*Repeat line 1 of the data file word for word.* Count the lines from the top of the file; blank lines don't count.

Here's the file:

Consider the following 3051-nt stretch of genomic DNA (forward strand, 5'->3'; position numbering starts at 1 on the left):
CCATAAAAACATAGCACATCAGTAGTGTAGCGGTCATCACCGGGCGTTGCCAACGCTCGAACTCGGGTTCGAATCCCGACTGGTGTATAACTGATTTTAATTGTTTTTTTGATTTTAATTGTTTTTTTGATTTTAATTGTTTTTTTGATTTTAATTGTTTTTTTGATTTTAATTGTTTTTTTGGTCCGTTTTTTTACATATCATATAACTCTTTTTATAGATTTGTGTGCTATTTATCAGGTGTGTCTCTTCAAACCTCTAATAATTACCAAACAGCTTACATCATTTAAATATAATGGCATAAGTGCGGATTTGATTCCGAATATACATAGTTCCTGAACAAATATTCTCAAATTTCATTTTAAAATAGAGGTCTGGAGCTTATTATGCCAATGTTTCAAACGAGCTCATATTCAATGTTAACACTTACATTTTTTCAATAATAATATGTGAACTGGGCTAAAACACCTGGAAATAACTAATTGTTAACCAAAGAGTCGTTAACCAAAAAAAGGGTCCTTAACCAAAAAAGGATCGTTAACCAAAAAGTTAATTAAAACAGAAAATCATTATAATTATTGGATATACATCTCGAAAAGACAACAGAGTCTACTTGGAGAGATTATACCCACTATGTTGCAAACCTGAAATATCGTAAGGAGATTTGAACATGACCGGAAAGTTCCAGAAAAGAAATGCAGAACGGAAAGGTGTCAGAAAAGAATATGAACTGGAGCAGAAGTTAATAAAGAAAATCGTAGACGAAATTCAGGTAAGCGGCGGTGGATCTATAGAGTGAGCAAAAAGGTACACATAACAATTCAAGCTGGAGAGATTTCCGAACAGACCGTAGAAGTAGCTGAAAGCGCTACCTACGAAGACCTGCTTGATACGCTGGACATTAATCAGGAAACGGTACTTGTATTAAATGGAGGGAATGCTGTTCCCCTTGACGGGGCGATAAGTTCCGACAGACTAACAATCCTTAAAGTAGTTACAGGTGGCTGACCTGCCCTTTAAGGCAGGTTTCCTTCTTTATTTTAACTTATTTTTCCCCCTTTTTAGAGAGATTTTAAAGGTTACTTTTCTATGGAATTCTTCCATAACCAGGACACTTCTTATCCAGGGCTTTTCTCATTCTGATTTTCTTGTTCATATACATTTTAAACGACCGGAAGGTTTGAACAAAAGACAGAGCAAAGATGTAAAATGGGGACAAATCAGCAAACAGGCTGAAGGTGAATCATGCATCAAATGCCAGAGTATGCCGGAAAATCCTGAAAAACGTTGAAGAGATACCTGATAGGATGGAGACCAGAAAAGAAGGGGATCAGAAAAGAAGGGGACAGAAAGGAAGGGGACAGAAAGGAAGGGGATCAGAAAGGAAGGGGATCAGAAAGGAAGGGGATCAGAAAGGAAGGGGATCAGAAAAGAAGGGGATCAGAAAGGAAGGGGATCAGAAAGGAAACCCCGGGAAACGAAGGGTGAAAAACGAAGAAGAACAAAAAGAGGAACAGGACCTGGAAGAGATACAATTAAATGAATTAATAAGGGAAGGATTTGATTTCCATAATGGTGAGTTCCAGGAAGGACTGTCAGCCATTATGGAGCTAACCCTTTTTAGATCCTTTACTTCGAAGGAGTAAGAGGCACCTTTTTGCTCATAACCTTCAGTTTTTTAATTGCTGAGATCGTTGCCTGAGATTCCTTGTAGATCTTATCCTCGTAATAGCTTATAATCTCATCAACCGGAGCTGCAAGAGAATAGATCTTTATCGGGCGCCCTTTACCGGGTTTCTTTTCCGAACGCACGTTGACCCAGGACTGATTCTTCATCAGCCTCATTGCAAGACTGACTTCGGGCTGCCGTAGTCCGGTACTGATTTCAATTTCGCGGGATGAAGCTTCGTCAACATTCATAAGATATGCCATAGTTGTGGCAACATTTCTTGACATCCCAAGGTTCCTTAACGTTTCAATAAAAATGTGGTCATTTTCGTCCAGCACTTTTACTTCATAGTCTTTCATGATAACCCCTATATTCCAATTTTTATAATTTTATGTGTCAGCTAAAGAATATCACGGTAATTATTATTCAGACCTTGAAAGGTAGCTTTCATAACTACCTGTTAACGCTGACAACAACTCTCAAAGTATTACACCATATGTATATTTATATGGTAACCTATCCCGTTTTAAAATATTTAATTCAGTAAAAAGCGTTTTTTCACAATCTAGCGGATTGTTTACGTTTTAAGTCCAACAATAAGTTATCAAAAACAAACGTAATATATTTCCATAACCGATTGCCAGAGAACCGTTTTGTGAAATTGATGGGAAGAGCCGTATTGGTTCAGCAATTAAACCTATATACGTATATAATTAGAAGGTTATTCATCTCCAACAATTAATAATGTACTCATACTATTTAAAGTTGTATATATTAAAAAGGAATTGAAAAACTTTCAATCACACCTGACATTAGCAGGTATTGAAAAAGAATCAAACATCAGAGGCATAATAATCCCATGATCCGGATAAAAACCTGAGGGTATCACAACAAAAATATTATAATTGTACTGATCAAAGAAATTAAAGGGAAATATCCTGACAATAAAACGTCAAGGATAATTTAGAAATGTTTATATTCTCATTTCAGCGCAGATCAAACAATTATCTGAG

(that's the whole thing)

Consider the following 3051-nt stretch of genomic DNA (forward strand, 5'->3'; position numbering starts at 1 on the left):